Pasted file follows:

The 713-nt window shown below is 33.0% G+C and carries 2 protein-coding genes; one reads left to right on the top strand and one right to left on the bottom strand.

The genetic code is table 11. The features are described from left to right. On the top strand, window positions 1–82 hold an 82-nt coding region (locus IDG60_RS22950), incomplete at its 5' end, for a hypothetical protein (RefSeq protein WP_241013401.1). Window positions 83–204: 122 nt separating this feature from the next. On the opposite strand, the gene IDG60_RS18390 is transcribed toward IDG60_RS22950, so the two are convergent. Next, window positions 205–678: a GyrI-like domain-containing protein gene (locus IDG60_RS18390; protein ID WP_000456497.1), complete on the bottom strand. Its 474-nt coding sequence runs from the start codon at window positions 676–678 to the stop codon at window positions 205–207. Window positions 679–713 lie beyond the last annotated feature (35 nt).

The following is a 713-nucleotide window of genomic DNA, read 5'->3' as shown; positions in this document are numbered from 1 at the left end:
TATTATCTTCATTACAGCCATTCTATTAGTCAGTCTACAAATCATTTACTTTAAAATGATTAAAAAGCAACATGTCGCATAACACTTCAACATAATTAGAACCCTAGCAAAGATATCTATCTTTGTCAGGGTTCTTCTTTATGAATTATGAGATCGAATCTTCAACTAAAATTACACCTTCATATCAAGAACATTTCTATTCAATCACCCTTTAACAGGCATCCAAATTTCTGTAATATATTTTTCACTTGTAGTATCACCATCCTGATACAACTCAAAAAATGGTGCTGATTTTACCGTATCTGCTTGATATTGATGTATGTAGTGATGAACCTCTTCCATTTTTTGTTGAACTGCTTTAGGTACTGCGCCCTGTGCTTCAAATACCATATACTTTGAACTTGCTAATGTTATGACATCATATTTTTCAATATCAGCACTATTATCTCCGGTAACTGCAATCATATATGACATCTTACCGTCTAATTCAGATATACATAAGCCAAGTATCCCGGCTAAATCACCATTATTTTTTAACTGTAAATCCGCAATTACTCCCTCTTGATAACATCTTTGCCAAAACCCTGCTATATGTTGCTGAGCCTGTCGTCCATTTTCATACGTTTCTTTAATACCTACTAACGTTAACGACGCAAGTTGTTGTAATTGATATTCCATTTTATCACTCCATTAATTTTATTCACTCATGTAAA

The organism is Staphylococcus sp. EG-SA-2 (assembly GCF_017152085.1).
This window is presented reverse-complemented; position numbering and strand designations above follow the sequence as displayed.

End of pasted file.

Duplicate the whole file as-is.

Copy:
The 713-nt window shown below is 33.0% G+C and carries 2 protein-coding genes; one reads left to right on the top strand and one right to left on the bottom strand.

The genetic code is table 11. The features are described from left to right. On the top strand, window positions 1–82 hold an 82-nt coding region (locus IDG60_RS22950), incomplete at its 5' end, for a hypothetical protein (RefSeq protein WP_241013401.1). Window positions 83–204: 122 nt separating this feature from the next. On the opposite strand, the gene IDG60_RS18390 is transcribed toward IDG60_RS22950, so the two are convergent. Next, window positions 205–678: a GyrI-like domain-containing protein gene (locus IDG60_RS18390; protein ID WP_000456497.1), complete on the bottom strand. Its 474-nt coding sequence runs from the start codon at window positions 676–678 to the stop codon at window positions 205–207. Window positions 679–713 lie beyond the last annotated feature (35 nt).

The following is a 713-nucleotide window of genomic DNA, read 5'->3' as shown; positions in this document are numbered from 1 at the left end:
TATTATCTTCATTACAGCCATTCTATTAGTCAGTCTACAAATCATTTACTTTAAAATGATTAAAAAGCAACATGTCGCATAACACTTCAACATAATTAGAACCCTAGCAAAGATATCTATCTTTGTCAGGGTTCTTCTTTATGAATTATGAGATCGAATCTTCAACTAAAATTACACCTTCATATCAAGAACATTTCTATTCAATCACCCTTTAACAGGCATCCAAATTTCTGTAATATATTTTTCACTTGTAGTATCACCATCCTGATACAACTCAAAAAATGGTGCTGATTTTACCGTATCTGCTTGATATTGATGTATGTAGTGATGAACCTCTTCCATTTTTTGTTGAACTGCTTTAGGTACTGCGCCCTGTGCTTCAAATACCATATACTTTGAACTTGCTAATGTTATGACATCATATTTTTCAATATCAGCACTATTATCTCCGGTAACTGCAATCATATATGACATCTTACCGTCTAATTCAGATATACATAAGCCAAGTATCCCGGCTAAATCACCATTATTTTTTAACTGTAAATCCGCAATTACTCCCTCTTGATAACATCTTTGCCAAAACCCTGCTATATGTTGCTGAGCCTGTCGTCCATTTTCATACGTTTCTTTAATACCTACTAACGTTAACGACGCAAGTTGTTGTAATTGATATTCCATTTTATCACTCCATTAATTTTATTCACTCATGTAAA

The organism is Staphylococcus sp. EG-SA-2 (assembly GCF_017152085.1).
This window is presented reverse-complemented; position numbering and strand designations above follow the sequence as displayed.